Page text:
Welcome to my kampong! This is a place where you’ll learn all about Singapore’s rich food history and it’s delectable cuisine!
To begin, we’ll have to travel back in time, when Singapore was an island of rustic villages known as kampongs.
Back in the 19th century when Singapore island was a swampy backwater, its early settlers lived in settlements that ranged from small shantytowns with dirt roads to self-containing hamlets with small stores, schools and mosques.
And it was in these kampongs where Singapore cuisine history first began.
How kampong life influenced Singapore cuisine history
Unlike life in modern Singapore, kampong life was simple and idyllic. The pace of life was slower and less stressful, and it was impossible to walk around without nodding at a familiar face.
Large extended families lived together under one roof and everyone, including children, helped with household duties like laundry and feeding the chickens.
With more space to maneuver about in the kampong, most kampong folks also raised chickens and pigs, and tended to vegetable beds and fruit trees.
Here’s a sample of what kampong folks ate:
- Freshly caught fish and seafood, like sotong (squid), cockles and prawns
- Homegrown vegetables and fruits grown without pesticides
- Rice, tea and biscuits bought from shops
- Treats like ice balls and cold drinks were bought from street vendors
- Homemade kueh (Malay cakes) were shared with family and neighbours
Malay vs. Chinese kampongs
Depending on the racial makeup of the kampong, the settlement could have different amenities and architecture.
Generally speaking, in a Chinese kampong, there were:
- Chinese stores like medicine shops and provision shops selling herbs and sundries
- Single-storey dwellings with zinc roofs
- Houses with fences
- Pigs raised by the home owners
In a Malay kampong, there were:
- Houses built on stilts to keep out wild animals like snakes and tigers, and to provide ventilation and prevent flooding
- Houses with stairs to get to different floors
- Houses that are were fenced off
Not always idyllic
Life in the kampong might have been slower-paced but it wasn’t without its difficulties. Flooding was a common occurrence for many rural kampongs.
Sources of water for kampong folks:
- wells dug by homeowners
- piped water to public standpipes (available in the 1950s after the government constructed a water supply system to provide running water to rural areas)
- piped water to individual homes (this was available around 1960s)
Queuing for water
In case you were wondering what a standpipe was, it’s basically a faucet located in a public area like a town square that’s open to the public. It provided running water to residents living in the area.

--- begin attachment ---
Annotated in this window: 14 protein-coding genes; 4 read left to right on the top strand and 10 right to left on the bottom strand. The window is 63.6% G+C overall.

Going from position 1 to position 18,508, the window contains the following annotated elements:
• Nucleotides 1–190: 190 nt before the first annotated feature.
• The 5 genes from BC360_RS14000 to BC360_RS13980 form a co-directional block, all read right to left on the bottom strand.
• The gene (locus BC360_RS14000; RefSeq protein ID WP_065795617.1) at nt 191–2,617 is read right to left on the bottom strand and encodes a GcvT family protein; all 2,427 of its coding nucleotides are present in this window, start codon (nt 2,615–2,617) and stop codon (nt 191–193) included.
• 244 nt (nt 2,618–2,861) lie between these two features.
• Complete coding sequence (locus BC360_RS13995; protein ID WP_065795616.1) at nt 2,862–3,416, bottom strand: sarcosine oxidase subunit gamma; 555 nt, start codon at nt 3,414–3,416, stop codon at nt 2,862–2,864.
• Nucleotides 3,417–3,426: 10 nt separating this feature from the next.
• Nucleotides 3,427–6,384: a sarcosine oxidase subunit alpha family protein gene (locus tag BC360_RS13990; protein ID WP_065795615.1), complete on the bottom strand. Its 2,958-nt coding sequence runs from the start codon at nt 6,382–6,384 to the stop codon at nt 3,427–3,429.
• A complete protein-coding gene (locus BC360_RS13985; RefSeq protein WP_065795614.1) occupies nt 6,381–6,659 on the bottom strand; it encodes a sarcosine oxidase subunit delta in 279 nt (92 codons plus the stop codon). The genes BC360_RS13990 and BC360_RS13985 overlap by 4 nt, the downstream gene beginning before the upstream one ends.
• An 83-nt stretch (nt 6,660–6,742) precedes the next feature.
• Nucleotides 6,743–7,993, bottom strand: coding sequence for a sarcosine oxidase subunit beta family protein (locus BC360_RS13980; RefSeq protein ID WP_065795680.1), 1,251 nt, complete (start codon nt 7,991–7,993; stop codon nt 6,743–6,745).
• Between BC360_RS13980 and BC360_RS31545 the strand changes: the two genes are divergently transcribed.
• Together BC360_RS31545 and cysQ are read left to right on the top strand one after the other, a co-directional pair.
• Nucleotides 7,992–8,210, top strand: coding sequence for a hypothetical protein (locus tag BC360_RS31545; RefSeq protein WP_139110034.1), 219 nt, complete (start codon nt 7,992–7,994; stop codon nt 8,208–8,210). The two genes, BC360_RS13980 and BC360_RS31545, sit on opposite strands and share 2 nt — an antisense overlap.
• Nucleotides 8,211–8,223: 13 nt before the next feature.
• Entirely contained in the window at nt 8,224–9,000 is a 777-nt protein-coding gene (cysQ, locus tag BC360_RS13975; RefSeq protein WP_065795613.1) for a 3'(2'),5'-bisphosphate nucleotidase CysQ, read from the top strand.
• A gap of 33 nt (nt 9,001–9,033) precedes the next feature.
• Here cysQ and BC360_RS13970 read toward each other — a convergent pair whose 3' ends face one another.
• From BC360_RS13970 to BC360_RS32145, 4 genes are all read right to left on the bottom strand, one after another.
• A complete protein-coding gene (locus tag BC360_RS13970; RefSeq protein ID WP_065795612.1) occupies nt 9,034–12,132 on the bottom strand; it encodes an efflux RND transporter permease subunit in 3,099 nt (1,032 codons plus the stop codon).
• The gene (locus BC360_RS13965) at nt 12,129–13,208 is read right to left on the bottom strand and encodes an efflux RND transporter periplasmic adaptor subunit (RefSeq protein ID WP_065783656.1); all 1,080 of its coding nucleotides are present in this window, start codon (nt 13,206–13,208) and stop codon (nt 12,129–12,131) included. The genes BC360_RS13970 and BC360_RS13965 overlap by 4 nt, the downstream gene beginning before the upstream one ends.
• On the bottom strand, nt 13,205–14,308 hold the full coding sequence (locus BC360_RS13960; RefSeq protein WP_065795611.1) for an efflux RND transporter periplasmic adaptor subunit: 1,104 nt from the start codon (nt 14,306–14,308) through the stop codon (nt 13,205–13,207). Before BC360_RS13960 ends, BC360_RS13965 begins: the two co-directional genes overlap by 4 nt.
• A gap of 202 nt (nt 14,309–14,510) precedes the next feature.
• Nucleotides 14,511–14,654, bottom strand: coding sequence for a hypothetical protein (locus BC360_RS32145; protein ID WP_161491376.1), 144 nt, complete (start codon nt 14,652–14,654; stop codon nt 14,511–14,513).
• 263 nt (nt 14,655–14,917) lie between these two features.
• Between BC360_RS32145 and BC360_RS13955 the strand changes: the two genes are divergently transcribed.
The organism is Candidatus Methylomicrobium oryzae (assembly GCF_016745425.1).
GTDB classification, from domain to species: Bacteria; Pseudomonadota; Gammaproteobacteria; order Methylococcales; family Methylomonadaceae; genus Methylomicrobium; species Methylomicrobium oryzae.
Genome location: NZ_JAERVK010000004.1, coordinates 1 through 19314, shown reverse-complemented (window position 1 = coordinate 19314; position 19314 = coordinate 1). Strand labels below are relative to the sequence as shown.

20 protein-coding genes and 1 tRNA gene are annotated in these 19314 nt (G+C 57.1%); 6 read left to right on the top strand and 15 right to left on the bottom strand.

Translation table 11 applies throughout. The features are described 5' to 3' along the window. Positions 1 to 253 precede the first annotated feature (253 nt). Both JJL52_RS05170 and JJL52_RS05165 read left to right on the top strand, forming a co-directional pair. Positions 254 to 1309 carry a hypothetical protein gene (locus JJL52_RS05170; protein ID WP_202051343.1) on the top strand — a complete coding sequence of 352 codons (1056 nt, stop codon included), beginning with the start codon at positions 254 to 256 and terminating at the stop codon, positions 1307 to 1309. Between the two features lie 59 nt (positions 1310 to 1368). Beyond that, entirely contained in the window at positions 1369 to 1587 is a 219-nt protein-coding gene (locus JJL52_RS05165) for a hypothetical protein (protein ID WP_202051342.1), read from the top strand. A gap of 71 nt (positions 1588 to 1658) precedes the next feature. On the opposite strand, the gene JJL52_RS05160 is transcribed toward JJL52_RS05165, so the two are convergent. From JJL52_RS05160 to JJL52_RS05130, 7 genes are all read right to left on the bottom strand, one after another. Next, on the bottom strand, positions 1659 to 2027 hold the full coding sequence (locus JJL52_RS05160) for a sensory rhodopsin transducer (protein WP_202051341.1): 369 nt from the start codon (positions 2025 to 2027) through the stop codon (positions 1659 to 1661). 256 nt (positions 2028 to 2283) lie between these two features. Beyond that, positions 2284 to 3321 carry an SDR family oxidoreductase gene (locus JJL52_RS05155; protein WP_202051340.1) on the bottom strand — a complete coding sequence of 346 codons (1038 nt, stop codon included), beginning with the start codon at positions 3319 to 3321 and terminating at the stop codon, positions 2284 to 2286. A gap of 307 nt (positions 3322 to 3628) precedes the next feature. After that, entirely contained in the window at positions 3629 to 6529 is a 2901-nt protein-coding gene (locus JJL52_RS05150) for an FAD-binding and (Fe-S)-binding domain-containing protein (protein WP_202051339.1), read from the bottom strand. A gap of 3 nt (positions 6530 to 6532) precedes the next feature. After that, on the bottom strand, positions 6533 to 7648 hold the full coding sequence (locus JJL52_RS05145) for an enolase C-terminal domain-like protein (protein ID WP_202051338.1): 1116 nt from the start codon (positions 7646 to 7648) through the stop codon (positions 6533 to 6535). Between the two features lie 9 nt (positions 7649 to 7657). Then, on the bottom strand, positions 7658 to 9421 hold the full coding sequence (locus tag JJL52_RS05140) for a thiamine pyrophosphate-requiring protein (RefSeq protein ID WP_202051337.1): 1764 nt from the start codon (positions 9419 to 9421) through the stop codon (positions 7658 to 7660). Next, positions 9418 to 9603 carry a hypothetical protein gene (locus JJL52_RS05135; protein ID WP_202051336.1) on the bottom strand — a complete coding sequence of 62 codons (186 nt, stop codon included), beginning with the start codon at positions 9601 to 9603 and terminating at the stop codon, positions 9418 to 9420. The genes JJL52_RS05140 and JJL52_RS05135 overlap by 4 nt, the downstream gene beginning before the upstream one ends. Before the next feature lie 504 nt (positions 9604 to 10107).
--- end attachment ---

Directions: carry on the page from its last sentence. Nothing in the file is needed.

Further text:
Public standpipes were the first form of running water available in the kampong and villagers had to queue up to fill their buckets. It was a laborious process to haul water home, so many villagers simply bathed, and washed their clothes and dishes by the standpipes.
Hot sticky kampong nights
If you cannot imagine living without air conditioning in tropical Singapore, just imagine how uncomfortable it must have been for the villagers on a hot sticky night in the kampong.
Most people in the kampong slept under mosquito netting for protection from the pesky bugs, and with no electricity to power fans, they simply laid as still as possible to stay cool. According to my mother who grew up in a kampong, restless nights were common, but somehow, they still managed to fall asleep.
If you are lucky enough to talk to a former kampong dweller, chances are you’ll hear about something called the “kampong spirit”.
Broadly speaking, the kampong spirit is about cooperation and sharing with people in your kampong. It is similar to the Hawaiian aloha spirit.
Kampong folks were known for their kindness towards one another, as well as towards outsiders.
One famous example of kampong spirit took place during WWII, when Singapore was occupied by the Japanese forces. British and Australian residents, as well as other foreigners living in Singapore were rounded up by the Japanese forces and were taken to POW camps.
During the long hot march to the POW camp, the marchers passed through a few rural kampongs and eye-witnesses recalled that several brave kampong folks rushed out of their homes to hand the POWs water and coconut water.
Such selfless acts may be surprising to us but to a kampong dweller, it was just part and parcel of kampong life. It was simply the way things were done in the kampong.
Bartering was a way of life. A couple of eggs for one’s neighbour yielded a gift of juicy mangoes next week; fixing a broken bicycle for a neighbour meant an extra hand was ready to help when it’s time to repair the leaking roof.
On and on, these little acts of kindness reinforced what it meant to live in a kampong, and fostered a cosy sense of belonging in every kampong resident.
Even luxuries were shared freely – it was common for neighbours to listen to the radio or watch TV together, as radio and television sets (black and white only) were affordable only to a lucky few.
If you grew up in a kampong, then you may recall sitting in a neighbour’s living room or coffee shop listening to a radio program broadcast by Reddifusion (Singapore’s first commercial radio station).
The Kampong Kitchen – birthplace of Singapore cuisine
So there you have it, a tour of the rustic kampongs of Singapore where the now world-famous Singapore cuisine was born!
Peek into the kampong kitchen in our next post!
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